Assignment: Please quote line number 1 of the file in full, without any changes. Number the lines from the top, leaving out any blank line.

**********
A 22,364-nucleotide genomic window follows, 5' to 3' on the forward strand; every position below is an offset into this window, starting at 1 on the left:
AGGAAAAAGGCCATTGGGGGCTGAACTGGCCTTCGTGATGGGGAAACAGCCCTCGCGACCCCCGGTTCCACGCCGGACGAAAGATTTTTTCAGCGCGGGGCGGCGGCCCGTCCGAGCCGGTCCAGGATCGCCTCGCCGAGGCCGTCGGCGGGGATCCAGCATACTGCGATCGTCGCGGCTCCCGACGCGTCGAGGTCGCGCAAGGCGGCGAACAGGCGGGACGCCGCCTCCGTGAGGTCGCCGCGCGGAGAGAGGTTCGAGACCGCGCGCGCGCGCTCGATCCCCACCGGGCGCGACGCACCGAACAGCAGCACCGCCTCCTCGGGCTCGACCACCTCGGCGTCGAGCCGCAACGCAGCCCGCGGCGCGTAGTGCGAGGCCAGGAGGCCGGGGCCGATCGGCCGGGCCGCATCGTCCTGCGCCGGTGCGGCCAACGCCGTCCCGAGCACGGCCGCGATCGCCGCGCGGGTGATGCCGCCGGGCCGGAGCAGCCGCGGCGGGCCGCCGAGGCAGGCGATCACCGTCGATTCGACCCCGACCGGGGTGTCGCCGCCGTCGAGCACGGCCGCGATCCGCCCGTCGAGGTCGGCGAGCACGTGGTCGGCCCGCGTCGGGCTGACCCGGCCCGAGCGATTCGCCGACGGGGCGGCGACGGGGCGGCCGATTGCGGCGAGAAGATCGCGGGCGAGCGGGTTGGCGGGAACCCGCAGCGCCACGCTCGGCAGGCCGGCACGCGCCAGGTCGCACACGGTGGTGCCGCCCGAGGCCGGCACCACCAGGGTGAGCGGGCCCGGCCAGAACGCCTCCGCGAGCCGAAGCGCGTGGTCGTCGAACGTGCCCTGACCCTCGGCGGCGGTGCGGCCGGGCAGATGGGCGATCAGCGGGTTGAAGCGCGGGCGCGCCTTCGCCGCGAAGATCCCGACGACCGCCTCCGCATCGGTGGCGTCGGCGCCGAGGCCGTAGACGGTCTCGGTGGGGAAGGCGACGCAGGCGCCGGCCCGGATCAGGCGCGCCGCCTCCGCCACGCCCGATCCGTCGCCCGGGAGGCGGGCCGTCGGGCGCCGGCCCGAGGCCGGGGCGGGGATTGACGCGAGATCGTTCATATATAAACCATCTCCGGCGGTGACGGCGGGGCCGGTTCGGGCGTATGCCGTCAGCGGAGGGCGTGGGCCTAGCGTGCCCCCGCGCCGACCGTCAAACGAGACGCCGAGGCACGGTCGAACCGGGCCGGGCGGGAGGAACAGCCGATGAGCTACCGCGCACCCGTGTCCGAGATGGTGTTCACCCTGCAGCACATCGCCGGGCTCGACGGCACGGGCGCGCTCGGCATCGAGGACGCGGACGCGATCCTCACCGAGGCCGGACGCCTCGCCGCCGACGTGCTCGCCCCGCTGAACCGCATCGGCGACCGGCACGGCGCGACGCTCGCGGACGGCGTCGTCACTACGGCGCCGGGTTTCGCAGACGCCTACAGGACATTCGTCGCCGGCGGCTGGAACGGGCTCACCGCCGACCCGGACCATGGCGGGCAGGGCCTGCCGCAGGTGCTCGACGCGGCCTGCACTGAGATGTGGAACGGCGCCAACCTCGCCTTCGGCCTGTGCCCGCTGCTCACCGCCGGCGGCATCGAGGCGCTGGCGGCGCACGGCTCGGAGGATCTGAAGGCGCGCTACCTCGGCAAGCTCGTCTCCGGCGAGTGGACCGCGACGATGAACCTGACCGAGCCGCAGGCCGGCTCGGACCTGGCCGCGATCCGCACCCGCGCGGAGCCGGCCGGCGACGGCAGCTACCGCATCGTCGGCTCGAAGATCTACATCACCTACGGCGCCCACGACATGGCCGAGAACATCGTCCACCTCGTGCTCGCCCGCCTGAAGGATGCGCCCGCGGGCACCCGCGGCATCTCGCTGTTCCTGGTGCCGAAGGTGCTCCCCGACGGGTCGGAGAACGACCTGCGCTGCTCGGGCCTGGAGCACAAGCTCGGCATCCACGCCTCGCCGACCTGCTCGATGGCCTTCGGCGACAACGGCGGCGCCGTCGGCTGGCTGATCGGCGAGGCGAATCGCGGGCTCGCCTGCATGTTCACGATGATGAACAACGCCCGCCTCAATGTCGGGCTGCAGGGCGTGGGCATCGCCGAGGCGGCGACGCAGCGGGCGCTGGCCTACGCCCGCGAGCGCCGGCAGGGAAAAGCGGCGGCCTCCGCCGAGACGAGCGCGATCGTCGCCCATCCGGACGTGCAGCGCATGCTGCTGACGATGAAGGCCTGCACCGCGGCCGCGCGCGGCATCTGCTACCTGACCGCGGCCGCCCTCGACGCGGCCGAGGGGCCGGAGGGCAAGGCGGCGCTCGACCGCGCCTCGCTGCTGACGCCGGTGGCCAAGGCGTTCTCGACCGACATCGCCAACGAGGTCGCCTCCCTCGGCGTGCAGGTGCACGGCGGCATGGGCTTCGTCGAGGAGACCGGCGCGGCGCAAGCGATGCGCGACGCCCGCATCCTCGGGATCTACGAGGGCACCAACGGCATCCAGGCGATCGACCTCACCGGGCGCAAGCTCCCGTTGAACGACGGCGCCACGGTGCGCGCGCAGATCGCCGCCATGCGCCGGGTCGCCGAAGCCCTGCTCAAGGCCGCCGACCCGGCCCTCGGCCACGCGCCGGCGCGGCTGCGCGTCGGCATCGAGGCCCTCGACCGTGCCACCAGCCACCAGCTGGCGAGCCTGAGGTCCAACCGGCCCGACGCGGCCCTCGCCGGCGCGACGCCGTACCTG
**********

A 22,364-nucleotide genomic window follows, 5' to 3' on the forward strand; every position below is an offset into this window, starting at 1 on the left: